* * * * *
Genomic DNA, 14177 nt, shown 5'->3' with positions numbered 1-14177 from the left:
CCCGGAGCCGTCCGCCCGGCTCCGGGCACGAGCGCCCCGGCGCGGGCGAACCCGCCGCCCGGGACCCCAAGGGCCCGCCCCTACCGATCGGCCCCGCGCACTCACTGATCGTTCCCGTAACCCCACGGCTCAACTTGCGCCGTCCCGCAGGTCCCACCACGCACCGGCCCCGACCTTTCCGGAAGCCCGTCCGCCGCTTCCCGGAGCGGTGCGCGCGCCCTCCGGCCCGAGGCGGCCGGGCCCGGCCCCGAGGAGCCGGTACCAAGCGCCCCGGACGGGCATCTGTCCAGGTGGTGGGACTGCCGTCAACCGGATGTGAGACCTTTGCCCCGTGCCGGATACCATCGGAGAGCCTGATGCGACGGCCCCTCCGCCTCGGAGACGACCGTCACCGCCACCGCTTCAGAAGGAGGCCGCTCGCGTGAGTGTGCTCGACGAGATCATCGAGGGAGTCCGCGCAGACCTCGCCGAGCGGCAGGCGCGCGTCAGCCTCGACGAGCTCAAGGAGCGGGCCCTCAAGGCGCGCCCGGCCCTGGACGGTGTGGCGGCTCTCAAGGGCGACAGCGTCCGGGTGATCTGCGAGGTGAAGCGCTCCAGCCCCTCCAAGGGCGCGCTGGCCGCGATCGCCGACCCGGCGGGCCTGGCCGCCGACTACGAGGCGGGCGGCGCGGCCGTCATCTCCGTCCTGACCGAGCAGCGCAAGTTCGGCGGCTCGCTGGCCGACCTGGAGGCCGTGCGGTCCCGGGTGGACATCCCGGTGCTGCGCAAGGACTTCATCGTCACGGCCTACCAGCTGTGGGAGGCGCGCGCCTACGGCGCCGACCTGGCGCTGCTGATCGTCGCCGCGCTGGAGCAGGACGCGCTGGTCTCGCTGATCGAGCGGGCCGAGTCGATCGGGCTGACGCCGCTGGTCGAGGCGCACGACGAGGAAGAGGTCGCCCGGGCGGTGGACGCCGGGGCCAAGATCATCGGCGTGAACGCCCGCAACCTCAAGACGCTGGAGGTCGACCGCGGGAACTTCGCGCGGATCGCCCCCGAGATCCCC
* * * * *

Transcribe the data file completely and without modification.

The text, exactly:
Genomic DNA, 14177 nt, shown 5'->3' with positions numbered 1-14177 from the left:
CCCGGAGCCGTCCGCCCGGCTCCGGGCACGAGCGCCCCGGCGCGGGCGAACCCGCCGCCCGGGACCCCAAGGGCCCGCCCCTACCGATCGGCCCCGCGCACTCACTGATCGTTCCCGTAACCCCACGGCTCAACTTGCGCCGTCCCGCAGGTCCCACCACGCACCGGCCCCGACCTTTCCGGAAGCCCGTCCGCCGCTTCCCGGAGCGGTGCGCGCGCCCTCCGGCCCGAGGCGGCCGGGCCCGGCCCCGAGGAGCCGGTACCAAGCGCCCCGGACGGGCATCTGTCCAGGTGGTGGGACTGCCGTCAACCGGATGTGAGACCTTTGCCCCGTGCCGGATACCATCGGAGAGCCTGATGCGACGGCCCCTCCGCCTCGGAGACGACCGTCACCGCCACCGCTTCAGAAGGAGGCCGCTCGCGTGAGTGTGCTCGACGAGATCATCGAGGGAGTCCGCGCAGACCTCGCCGAGCGGCAGGCGCGCGTCAGCCTCGACGAGCTCAAGGAGCGGGCCCTCAAGGCGCGCCCGGCCCTGGACGGTGTGGCGGCTCTCAAGGGCGACAGCGTCCGGGTGATCTGCGAGGTGAAGCGCTCCAGCCCCTCCAAGGGCGCGCTGGCCGCGATCGCCGACCCGGCGGGCCTGGCCGCCGACTACGAGGCGGGCGGCGCGGCCGTCATCTCCGTCCTGACCGAGCAGCGCAAGTTCGGCGGCTCGCTGGCCGACCTGGAGGCCGTGCGGTCCCGGGTGGACATCCCGGTGCTGCGCAAGGACTTCATCGTCACGGCCTACCAGCTGTGGGAGGCGCGCGCCTACGGCGCCGACCTGGCGCTGCTGATCGTCGCCGCGCTGGAGCAGGACGCGCTGGTCTCGCTGATCGAGCGGGCCGAGTCGATCGGGCTGACGCCGCTGGTCGAGGCGCACGACGAGGAAGAGGTCGCCCGGGCGGTGGACGCCGGGGCCAAGATCATCGGCGTGAACGCCCGCAACCTCAAGACGCTGGAGGTCGACCGCGGGAACTTCGCGCGGATCGCCCCCGAGATCCCC